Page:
The lower portion of the turret holds an array of sixteen coldbeam support cannons in two rows. The Death’s Ward’s side sponson coldbeam turrets had very rarely seen use in practise, and they were not truly mobile enough to serve engineering purposes. The Tomb Guardian’s array, by comparison, has far greater mobility, being both in a full turret and being high-track mount. Further, each barrel is independently mobile. The coldbeams emplaced are essentially the core of a Mark 19 Coldbeam Support cannon, configured to low-output, continuous fire. The array is thus optimised for liquid-freezing engineering operations (such as river crossing) or mist-dispersion. Acting in concert and concentrated to a point, the weapons are still able to provide a not-insignificant amount of firepower.
An improved version of the Death’s Ward’s demolitions gun was placed on the side of the turret. While it has an elevation of only 10º, if required, the Tomb Guardian can tilt its hull to provide another degree or two.
The left side of the turret mounts the biggest change from the Death’s Ward – a large engineering arm. This can rotate separately from the main turret, and extend. At the tip is an extensible and independently rotational tractor beam array, vastly improving on the array the Death’s Ward carried. Underslung on arm is an excavator head. This can be removed and replaced in the field in under a minute. In the Tomb Guardian’s various engineering supplies is a crane attachment (as a back-up for the tractor beam) which can be mounted on the same fitting.
For the instances when the arm is in place and the extra stability of a ground-mount is needed (to avoid the potential danger of the grav drive “slipping”), four extensible legs were placed on the hull.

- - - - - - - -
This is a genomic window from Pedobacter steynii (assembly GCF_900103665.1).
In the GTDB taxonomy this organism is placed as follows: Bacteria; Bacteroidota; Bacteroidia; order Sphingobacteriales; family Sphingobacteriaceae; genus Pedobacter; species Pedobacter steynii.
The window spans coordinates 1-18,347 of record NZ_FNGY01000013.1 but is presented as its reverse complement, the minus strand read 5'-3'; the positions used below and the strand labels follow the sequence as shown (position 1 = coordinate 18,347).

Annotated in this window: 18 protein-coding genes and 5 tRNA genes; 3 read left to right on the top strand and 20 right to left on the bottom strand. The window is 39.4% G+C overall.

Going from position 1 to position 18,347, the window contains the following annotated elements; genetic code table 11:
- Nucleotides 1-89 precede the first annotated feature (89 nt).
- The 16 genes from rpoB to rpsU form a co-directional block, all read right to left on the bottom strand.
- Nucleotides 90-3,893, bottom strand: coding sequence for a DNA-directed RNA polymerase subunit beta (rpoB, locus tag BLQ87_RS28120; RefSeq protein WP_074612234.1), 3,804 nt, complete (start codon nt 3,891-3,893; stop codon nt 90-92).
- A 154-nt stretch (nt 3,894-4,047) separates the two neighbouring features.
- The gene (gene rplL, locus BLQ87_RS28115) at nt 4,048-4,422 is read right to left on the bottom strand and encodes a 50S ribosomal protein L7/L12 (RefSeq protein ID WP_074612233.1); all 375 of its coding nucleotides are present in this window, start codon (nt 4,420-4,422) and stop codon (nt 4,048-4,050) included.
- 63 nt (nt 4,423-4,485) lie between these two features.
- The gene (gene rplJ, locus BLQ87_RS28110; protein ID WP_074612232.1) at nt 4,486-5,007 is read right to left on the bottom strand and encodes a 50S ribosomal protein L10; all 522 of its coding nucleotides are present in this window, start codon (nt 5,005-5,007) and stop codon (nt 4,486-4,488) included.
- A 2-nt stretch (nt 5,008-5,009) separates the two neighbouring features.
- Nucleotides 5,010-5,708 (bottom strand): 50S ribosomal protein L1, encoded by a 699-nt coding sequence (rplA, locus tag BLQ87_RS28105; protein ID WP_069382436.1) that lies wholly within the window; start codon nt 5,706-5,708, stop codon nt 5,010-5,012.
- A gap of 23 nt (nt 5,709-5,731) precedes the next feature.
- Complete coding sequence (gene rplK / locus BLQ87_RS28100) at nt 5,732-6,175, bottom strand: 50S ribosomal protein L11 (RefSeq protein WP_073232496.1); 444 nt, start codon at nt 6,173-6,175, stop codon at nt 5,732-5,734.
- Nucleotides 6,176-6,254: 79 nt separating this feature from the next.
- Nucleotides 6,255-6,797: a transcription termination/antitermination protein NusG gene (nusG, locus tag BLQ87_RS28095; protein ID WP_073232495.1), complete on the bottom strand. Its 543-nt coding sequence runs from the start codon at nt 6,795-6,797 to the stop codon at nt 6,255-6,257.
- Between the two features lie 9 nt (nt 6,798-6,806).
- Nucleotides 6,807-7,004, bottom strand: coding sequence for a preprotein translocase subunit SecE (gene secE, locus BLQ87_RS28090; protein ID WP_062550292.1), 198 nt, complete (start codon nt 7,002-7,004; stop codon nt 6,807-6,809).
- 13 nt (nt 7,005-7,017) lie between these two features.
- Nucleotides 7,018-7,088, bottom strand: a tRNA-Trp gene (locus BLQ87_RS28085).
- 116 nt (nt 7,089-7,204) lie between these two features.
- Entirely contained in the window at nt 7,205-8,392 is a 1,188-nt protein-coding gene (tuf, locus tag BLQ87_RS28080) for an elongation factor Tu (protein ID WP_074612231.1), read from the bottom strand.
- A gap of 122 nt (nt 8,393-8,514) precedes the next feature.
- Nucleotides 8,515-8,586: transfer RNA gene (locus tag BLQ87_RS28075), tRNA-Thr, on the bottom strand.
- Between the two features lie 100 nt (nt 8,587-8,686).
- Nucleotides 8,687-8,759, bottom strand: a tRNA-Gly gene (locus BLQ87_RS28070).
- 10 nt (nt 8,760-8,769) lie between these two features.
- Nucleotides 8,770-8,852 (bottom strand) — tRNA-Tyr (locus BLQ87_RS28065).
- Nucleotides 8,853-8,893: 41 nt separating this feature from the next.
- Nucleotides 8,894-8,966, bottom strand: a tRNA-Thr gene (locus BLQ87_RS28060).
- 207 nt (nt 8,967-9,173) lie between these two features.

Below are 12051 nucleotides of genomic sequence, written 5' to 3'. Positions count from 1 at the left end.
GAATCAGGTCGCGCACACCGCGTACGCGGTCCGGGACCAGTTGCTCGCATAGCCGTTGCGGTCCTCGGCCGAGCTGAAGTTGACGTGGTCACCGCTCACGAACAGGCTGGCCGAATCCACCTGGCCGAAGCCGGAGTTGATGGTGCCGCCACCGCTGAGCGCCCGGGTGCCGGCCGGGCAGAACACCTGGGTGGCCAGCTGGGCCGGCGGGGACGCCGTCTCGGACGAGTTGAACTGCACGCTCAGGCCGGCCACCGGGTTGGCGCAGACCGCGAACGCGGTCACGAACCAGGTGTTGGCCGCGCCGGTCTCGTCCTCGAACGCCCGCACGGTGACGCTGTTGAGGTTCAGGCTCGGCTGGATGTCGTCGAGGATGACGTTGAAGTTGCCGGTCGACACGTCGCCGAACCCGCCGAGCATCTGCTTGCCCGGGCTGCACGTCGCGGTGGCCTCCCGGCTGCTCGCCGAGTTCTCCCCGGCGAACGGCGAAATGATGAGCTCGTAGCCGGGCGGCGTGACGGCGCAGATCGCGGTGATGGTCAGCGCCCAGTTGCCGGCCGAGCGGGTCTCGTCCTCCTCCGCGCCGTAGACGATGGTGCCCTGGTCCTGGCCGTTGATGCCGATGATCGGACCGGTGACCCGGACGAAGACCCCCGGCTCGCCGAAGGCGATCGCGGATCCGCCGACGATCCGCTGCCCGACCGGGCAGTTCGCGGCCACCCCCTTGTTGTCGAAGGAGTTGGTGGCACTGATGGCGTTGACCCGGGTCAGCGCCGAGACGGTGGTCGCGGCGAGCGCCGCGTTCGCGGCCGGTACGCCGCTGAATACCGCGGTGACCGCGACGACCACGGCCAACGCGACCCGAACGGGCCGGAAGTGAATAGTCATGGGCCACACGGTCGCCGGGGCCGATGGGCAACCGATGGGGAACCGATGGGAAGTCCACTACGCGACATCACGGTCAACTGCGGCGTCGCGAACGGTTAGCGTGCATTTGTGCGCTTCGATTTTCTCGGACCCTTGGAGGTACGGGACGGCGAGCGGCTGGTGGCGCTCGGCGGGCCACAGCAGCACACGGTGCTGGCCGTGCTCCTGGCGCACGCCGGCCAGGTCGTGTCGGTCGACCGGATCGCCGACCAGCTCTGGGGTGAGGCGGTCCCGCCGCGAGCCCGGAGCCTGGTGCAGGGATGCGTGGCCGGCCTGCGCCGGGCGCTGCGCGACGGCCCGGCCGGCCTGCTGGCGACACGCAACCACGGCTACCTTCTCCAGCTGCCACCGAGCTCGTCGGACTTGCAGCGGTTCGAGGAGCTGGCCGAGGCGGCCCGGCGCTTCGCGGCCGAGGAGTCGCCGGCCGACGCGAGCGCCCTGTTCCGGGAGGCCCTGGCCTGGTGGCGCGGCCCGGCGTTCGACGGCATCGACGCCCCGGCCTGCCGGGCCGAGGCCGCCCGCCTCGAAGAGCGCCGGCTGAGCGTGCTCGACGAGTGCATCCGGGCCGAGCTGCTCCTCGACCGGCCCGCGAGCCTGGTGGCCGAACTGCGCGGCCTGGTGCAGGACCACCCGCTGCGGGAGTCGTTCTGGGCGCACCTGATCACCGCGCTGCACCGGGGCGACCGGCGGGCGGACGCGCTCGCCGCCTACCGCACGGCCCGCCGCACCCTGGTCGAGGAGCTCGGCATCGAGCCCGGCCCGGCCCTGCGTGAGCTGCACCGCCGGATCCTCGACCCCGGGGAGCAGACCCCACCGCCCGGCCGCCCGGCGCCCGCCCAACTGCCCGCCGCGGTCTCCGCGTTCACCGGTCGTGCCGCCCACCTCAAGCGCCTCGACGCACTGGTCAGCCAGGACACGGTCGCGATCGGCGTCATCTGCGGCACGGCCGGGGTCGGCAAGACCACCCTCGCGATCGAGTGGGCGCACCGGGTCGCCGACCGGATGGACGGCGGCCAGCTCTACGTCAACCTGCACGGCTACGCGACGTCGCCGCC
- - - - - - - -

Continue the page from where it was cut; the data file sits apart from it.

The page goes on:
The engineering arm has some limitations in that it cannot rotate 360º at lower elevations separate from the lower turret because of the demolitions gun, but this was considered to a minor issue, since the instances when the main turret would be required to be keeping either of guns on target at the exact same time as the arm was in use (in particular with excavations) was small. The mobility of the tractor array from the arm itself also reduces this problem. However, the demolitions gun can be dismounted with a few minutes even in the field if this mobility is a problem in some situations.
The Fleshburner’s two electroblaster scythes were removed. Instead, a mine-plough with variable geometry was emplaced. This had a further new innovation. The sides and top of the blade have a secondary shield-grid, which functions separately to the Tomb Guardian’s own shields. The plough-shield projects a screen about five metres from the edge of the blades in either configuration. This not only provides additional protection from weapons fire from the frontal direction, or against mine-shrapnel, but provides a shelter for the engineers for tasks that require them to dismount.
The Fleshburner’s internal systems and placing were completely re-worked for the Tomb Guardian. The pilot seat was drastically improved for a much more comfortable position. At the rear, a new crew module was added with hatches for the other crew. While still a little cramped due to the necessity of keeping the compartment below the Coldbeam turret’s arc, they are far and away superior to the Fleshburner.
While it still has the older, more rounded hull of the Fleshburner and its generation of Aotrs-made vehicles, and with the addition of the “legs” has not perhaps helped the Tomb Guardian in giving the impression of an overweight insect, the Tomb Guardian is generally held to be “not quite as ugly” as the Fleshburner. And unlike the older MBT, the Tomb Guardian has much more practicality to back-up its slightly ungainly appearance.